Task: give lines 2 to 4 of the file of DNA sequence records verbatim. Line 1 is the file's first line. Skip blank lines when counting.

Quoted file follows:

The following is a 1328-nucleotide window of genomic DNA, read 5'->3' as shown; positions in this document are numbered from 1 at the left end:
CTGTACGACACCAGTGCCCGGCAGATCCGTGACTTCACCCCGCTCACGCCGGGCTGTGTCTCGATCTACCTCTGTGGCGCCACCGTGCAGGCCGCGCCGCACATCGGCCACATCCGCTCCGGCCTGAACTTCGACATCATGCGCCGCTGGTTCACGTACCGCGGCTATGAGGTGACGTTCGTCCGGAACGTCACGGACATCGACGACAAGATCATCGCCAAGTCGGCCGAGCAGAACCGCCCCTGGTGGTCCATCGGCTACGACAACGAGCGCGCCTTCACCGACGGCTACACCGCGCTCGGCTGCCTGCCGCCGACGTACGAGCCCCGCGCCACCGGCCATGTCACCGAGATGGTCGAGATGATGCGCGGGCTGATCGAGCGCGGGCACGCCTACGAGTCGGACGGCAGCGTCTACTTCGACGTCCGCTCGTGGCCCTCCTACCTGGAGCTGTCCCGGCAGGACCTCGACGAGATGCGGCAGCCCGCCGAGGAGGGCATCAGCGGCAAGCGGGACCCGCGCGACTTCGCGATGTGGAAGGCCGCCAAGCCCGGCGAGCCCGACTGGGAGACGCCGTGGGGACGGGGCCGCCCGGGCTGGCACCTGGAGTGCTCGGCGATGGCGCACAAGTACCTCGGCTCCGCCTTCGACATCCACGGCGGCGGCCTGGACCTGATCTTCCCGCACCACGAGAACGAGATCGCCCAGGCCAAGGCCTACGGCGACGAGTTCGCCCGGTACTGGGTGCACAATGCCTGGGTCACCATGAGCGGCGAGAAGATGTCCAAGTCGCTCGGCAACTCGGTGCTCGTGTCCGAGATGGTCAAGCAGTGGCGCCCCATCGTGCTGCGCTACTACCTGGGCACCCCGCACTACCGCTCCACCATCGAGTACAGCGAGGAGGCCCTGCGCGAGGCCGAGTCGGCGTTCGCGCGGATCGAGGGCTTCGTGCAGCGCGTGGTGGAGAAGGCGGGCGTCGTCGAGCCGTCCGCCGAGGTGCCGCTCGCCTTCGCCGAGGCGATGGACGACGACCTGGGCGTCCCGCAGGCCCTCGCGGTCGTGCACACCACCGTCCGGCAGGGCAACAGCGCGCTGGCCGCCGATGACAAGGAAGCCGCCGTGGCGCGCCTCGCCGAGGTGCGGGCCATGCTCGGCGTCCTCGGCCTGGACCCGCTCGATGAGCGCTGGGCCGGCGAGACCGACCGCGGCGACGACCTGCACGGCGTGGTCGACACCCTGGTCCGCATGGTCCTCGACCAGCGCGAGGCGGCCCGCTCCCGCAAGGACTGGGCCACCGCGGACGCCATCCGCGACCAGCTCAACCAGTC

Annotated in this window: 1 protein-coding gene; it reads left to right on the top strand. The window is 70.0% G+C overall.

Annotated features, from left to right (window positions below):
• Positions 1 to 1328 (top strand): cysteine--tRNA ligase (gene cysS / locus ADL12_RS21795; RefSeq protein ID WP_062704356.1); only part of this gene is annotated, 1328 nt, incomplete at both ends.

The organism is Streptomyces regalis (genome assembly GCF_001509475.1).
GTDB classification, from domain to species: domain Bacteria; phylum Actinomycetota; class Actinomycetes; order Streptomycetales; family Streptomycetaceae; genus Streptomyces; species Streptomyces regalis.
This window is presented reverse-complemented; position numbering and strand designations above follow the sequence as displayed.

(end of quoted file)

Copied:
CTGTACGACACCAGTGCCCGGCAGATCCGTGACTTCACCCCGCTCACGCCGGGCTGTGTCTCGATCTACCTCTGTGGCGCCACCGTGCAGGCCGCGCCGCACATCGGCCACATCCGCTCCGGCCTGAACTTCGACATCATGCGCCGCTGGTTCACGTACCGCGGCTATGAGGTGACGTTCGTCCGGAACGTCACGGACATCGACGACAAGATCATCGCCAAGTCGGCCGAGCAGAACCGCCCCTGGTGGTCCATCGGCTACGACAACGAGCGCGCCTTCACCGACGGCTACACCGCGCTCGGCTGCCTGCCGCCGACGTACGAGCCCCGCGCCACCGGCCATGTCACCGAGATGGTCGAGATGATGCGCGGGCTGATCGAGCGCGGGCACGCCTACGAGTCGGACGGCAGCGTCTACTTCGACGTCCGCTCGTGGCCCTCCTACCTGGAGCTGTCCCGGCAGGACCTCGACGAGATGCGGCAGCCCGCCGAGGAGGGCATCAGCGGCAAGCGGGACCCGCGCGACTTCGCGATGTGGAAGGCCGCCAAGCCCGGCGAGCCCGACTGGGAGACGCCGTGGGGACGGGGCCGCCCGGGCTGGCACCTGGAGTGCTCGGCGATGGCGCACAAGTACCTCGGCTCCGCCTTCGACATCCACGGCGGCGGCCTGGACCTGATCTTCCCGCACCACGAGAACGAGATCGCCCAGGCCAAGGCCTACGGCGACGAGTTCGCCCGGTACTGGGTGCACAATGCCTGGGTCACCATGAGCGGCGAGAAGATGTCCAAGTCGCTCGGCAACTCGGTGCTCGTGTCCGAGATGGTCAAGCAGTGGCGCCCCATCGTGCTGCGCTACTACCTGGGCACCCCGCACTACCGCTCCACCATCGAGTACAGCGAGGAGGCCCTGCGCGAGGCCGAGTCGGCGTTCGCGCGGATCGAGGGCTTCGTGCAGCGCGTGGTGGAGAAGGCGGGCGTCGTCGAGCCGTCCGCCGAGGTGCCGCTCGCCTTCGCCGAGGCGATGGACGACGACCTGGGCGTCCCGCAGGCCCTCGCGGTCGTGCACACCACCGTCCGGCAGGGCAACAGCGCGCTGGCCGCCGATGACAAGGAAGCCGCCGTGGCGCGCCTCGCCGAGGTGCGGGCCATGCTCGGCGTCCTCGGCCTGGACCCGCTCGATGAGCGCTGGGCCGGCGAGACCGACCGCGGCGACGACCTGCACGGCGTGGTCGACACCCTGGTCCGCATGGTCCTCGACCAGCGCGAGGCGGCCCGCTCCCGCAAGGACTGGGCCACCGCGGACGCCATCCGCGACCAGCTCAACCAGTC

Annotated in this window: 1 protein-coding gene; it reads left to right on the top strand. The window is 70.0% G+C overall.

Annotated features, from left to right (window positions below):